The question of privacy in family law proceedings was considered by the courts recently in the high profile case of Liam Gallagher and Nicole Appleton. Both had lived their lives in the public eye for many years and indeed courted attention (no pun intended) but, when it came to their divorce, they wanted to keep a very low profile.
They met in 2000 when Gallagher was lead singer in ‘Oasis’ and Appleton was with girl band ‘All Saints’. They married in 2008. In 2013 their marriage collapsed following revelations that Gallagher was expecting a child with an American journalist with whom he’d had an affair. They divorced in 2014 and have since then been trying to sort a financial settlement. Where discussions and negotiations are unsuccessful, it is left to the court to decide on financial settlement and the proceedings issued in this case for that purpose were the subject of that recent publicity.
Prior to April 2009, family law cases were held in private with generally only the parties, and their legal representatives being allowed to attend. Changes to the rules governing family cases came into effect on 27th April 2009, one of which permitted the admission of the press, although not the public, into private family law hearings. Where previously the outcome of cases of interest were ‘reported’ after their conclusion, in law reports and sometimes in the news media, those involving celebrities or well known individuals were often reported on an anonymised basis. After 2009 however it became common for members of the press to attend hearings during the course of the case when they became aware of the individuals involved..
Having granted access to the press, the rules do though allow a party to make an application for an order preventing press attendance which is what Gallagher and Appleton did here by way of a joint application.
The court has the power to direct that the press shall not attend a hearing where it is satisfied that this is necessary in the interests of any child concerned in the proceedings, for the safety or protection of a party or witness, or for the orderly conduct of the proceedings, or where it is satisfied that justice will otherwise be impeded or prejudiced. Gallagher and Appleton’s case had reached the stage where there would be detailed discussion with the Judge of their personal finances and issues relating to them. The court had to balance their right to privacy with the right of the press to freely report. In an earlier case the same Judge had said that the presence of the press was to ensure that the case is conducted fairly and to educate the public in a general way about the processes. It was not intended to breach the privacy of the parties.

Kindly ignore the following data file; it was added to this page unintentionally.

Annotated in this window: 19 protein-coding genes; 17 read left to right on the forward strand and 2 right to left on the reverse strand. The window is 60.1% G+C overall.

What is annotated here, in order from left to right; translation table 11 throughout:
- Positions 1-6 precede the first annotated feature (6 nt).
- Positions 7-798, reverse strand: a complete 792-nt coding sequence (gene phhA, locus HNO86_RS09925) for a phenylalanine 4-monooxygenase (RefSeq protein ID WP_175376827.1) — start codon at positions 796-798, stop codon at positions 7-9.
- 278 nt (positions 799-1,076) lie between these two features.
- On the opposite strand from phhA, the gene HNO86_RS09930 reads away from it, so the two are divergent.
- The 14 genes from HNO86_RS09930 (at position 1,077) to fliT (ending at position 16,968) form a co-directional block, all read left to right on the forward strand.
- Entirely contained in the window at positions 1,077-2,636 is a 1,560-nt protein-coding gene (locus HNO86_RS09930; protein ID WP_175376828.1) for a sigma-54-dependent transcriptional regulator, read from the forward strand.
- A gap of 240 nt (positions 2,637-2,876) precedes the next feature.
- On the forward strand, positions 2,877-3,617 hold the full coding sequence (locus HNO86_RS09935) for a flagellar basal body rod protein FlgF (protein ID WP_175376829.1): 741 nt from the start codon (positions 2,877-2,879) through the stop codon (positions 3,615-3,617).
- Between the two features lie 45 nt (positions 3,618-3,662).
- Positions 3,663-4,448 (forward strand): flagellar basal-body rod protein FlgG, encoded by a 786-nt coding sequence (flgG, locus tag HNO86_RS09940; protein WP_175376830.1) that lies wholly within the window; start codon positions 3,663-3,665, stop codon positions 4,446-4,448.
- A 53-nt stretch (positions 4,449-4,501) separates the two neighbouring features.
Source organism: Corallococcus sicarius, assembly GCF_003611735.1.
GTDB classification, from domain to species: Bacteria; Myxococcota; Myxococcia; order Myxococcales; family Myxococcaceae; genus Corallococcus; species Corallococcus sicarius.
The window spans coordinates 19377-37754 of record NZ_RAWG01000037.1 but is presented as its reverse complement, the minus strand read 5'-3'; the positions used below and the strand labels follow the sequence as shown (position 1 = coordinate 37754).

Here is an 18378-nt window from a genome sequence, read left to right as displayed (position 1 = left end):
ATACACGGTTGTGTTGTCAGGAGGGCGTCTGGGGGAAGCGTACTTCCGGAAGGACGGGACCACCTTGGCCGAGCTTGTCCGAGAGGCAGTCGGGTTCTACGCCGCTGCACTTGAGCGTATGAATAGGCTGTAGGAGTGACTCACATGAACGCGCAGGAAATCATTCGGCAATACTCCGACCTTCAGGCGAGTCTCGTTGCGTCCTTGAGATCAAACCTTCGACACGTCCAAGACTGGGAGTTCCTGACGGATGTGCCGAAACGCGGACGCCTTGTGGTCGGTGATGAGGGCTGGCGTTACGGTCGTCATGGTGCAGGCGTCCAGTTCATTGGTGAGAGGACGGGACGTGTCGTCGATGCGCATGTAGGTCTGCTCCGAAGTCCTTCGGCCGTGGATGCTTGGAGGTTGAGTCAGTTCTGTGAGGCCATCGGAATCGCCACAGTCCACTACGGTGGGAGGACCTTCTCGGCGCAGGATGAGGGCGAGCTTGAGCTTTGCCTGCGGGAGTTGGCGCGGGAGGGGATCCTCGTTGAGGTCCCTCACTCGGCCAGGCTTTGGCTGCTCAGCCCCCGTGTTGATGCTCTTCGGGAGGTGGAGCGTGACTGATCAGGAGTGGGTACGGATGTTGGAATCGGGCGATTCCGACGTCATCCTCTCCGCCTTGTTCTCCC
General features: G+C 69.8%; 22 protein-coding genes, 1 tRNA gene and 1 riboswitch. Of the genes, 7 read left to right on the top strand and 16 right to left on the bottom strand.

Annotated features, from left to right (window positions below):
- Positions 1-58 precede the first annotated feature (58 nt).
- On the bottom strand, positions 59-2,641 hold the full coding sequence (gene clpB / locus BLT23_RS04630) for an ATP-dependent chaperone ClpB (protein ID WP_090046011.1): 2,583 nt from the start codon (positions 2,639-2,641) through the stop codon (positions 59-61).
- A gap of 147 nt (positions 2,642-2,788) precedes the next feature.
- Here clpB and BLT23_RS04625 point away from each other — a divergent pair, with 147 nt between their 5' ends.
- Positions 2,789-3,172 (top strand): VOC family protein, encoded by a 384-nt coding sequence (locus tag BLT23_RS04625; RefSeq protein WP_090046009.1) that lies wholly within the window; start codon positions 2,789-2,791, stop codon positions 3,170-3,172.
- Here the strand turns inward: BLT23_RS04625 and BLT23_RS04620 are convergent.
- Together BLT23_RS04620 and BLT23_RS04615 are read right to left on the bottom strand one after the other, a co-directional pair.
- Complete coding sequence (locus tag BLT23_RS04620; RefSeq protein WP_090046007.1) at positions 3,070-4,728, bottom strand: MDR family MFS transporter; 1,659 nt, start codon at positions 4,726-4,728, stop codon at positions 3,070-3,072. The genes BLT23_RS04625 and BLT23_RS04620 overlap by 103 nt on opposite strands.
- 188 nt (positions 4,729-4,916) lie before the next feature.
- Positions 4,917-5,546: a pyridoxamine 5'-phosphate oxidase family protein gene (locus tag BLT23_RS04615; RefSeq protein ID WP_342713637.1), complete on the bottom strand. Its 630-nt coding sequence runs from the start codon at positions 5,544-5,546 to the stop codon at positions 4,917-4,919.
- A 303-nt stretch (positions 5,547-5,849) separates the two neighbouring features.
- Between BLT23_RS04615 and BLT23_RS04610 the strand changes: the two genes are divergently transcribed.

In financial cases like this, there would be situations where reporting was appropriate, for example, to correct false impressions put forward by one of the parties, where both parties had played out their relationship breakdown through the press, or where there had already been hearings in open court where financial information had been given. The Judge was satisfied that this was not the case here. He said that ‘neither party had manipulatively invoked the press to fight their causes’ and nor had financial information been aired in previous open court proceedings. Most of it will have been aired at earlier private hearings and will have been ‘compulsorily extracted’ as part of the procedure. The Judge did say that it could be reported that Gallagher had given evidence relating to the clothing company ‘Pretty Green’ in which he had an interest, that he had given evidence about owning a property in North London, and that he had been asked questions relating to Oasis.
Interestingly, Gallagher is represented by Fiona Shackleton who had previously represented Sir Paul McCartney in his divorce from Heather Mills in which case it was argued on McCartney’s behalf that publicity was appropriate, whereas here it was argued it was not.
The news organisation concerned has been given leave for appeal and we will hear more about the issue of publicity, privacy and anonymity although not necessarily any more about Gallagher and Appleton’s divorce.Find out more about our Family department